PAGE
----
The Supreme Court could hand President-elect Barack Obama a delicate problem in the coming days: What to do with a suspected al-Qaida sleeper agent who is the only person detained in this country as an enemy combatant?
Ali al-Marri has been held in virtual isolation in a Navy brig near Charleston, S.C., for nearly 5 1/2 years. He is challenging President George W. Bush's authority to subject a legal resident of the United States to indefinite military detention without being charged or tried.
The justices are expected to consider al-Marri's case when they meet in private on Tuesday. If they agree to hear arguments, over the Bush administration's opposition, they could say so the same day.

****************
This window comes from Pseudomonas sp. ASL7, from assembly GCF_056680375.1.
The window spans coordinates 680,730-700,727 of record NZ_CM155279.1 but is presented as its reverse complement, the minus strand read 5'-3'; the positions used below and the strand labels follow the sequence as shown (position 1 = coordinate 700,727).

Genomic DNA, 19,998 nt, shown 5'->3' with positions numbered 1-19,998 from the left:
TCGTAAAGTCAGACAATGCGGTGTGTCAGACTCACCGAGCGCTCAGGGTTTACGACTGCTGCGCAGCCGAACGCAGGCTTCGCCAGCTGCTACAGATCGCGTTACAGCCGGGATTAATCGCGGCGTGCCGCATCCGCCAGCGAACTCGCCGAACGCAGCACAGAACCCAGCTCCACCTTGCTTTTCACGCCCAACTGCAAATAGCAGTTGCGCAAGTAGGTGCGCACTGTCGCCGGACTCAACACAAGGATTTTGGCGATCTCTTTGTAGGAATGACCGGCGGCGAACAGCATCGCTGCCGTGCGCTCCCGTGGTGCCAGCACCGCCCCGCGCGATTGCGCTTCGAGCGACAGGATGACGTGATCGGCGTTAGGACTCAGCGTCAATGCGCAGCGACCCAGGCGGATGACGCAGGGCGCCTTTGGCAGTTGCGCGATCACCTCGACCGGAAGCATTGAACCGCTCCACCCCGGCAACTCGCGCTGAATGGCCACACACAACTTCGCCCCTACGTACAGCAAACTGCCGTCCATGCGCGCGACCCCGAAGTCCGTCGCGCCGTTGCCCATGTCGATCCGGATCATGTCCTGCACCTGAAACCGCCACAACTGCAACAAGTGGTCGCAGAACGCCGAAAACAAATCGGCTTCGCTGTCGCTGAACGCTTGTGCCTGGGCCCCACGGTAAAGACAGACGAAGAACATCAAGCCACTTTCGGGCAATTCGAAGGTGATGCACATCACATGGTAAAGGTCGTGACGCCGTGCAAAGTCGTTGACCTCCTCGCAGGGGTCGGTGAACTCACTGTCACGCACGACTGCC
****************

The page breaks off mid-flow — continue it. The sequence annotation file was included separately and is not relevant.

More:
Bush's legal team has claimed authority for such detentions and has argued aggressively for it in court papers.
But the case would not be scheduled for argument until sometime in the late winter or early spring, during Obama's first months in office.
Al-Marri's fate will wind up in Obama's hands in any event, but a decision by the court to hear his challenge would force the new president to confront the issue quickly.
In the event the dispute makes it as far as a court hearing, the new administration's lawyers would have to argue the same basic position urged by Bush's team, despite Obama's repeated criticism during the presidential campaign that Bush was too aggressive in asserting executive authority.